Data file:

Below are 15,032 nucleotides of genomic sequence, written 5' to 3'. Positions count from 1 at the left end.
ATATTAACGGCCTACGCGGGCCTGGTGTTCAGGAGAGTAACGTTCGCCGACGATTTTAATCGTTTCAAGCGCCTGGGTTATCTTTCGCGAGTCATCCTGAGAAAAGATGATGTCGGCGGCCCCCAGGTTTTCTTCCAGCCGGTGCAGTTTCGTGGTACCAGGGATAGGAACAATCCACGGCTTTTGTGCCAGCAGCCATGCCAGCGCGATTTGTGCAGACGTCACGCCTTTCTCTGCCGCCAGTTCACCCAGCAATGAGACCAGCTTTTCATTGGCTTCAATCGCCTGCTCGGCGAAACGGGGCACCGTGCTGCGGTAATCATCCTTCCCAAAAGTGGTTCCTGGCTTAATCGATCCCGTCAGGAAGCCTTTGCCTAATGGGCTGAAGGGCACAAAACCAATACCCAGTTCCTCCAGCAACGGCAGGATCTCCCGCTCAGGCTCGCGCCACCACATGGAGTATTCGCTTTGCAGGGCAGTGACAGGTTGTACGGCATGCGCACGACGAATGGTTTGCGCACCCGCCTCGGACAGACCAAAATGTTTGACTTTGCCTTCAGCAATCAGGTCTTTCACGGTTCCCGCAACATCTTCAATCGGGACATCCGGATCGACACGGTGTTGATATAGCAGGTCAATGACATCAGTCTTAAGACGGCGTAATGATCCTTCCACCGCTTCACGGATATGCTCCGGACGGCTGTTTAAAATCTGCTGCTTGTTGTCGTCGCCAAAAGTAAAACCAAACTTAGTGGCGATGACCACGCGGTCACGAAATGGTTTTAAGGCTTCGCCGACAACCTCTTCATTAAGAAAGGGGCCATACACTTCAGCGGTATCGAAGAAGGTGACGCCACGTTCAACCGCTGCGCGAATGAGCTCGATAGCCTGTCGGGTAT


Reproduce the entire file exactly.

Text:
Below are 15,032 nucleotides of genomic sequence, written 5' to 3'. Positions count from 1 at the left end.
ATATTAACGGCCTACGCGGGCCTGGTGTTCAGGAGAGTAACGTTCGCCGACGATTTTAATCGTTTCAAGCGCCTGGGTTATCTTTCGCGAGTCATCCTGAGAAAAGATGATGTCGGCGGCCCCCAGGTTTTCTTCCAGCCGGTGCAGTTTCGTGGTACCAGGGATAGGAACAATCCACGGCTTTTGTGCCAGCAGCCATGCCAGCGCGATTTGTGCAGACGTCACGCCTTTCTCTGCCGCCAGTTCACCCAGCAATGAGACCAGCTTTTCATTGGCTTCAATCGCCTGCTCGGCGAAACGGGGCACCGTGCTGCGGTAATCATCCTTCCCAAAAGTGGTTCCTGGCTTAATCGATCCCGTCAGGAAGCCTTTGCCTAATGGGCTGAAGGGCACAAAACCAATACCCAGTTCCTCCAGCAACGGCAGGATCTCCCGCTCAGGCTCGCGCCACCACATGGAGTATTCGCTTTGCAGGGCAGTGACAGGTTGTACGGCATGCGCACGACGAATGGTTTGCGCACCCGCCTCGGACAGACCAAAATGTTTGACTTTGCCTTCAGCAATCAGGTCTTTCACGGTTCCCGCAACATCTTCAATCGGGACATCCGGATCGACACGGTGTTGATATAGCAGGTCAATGACATCAGTCTTAAGACGGCGTAATGATCCTTCCACCGCTTCACGGATATGCTCCGGACGGCTGTTTAAAATCTGCTGCTTGTTGTCGTCGCCAAAAGTAAAACCAAACTTAGTGGCGATGACCACGCGGTCACGAAATGGTTTTAAGGCTTCGCCGACAACCTCTTCATTAAGAAAGGGGCCATACACTTCAGCGGTATCGAAGAAGGTGACGCCACGTTCAACCGCTGCGCGAATGAGCTCGATAGCCTGTCGGGTAT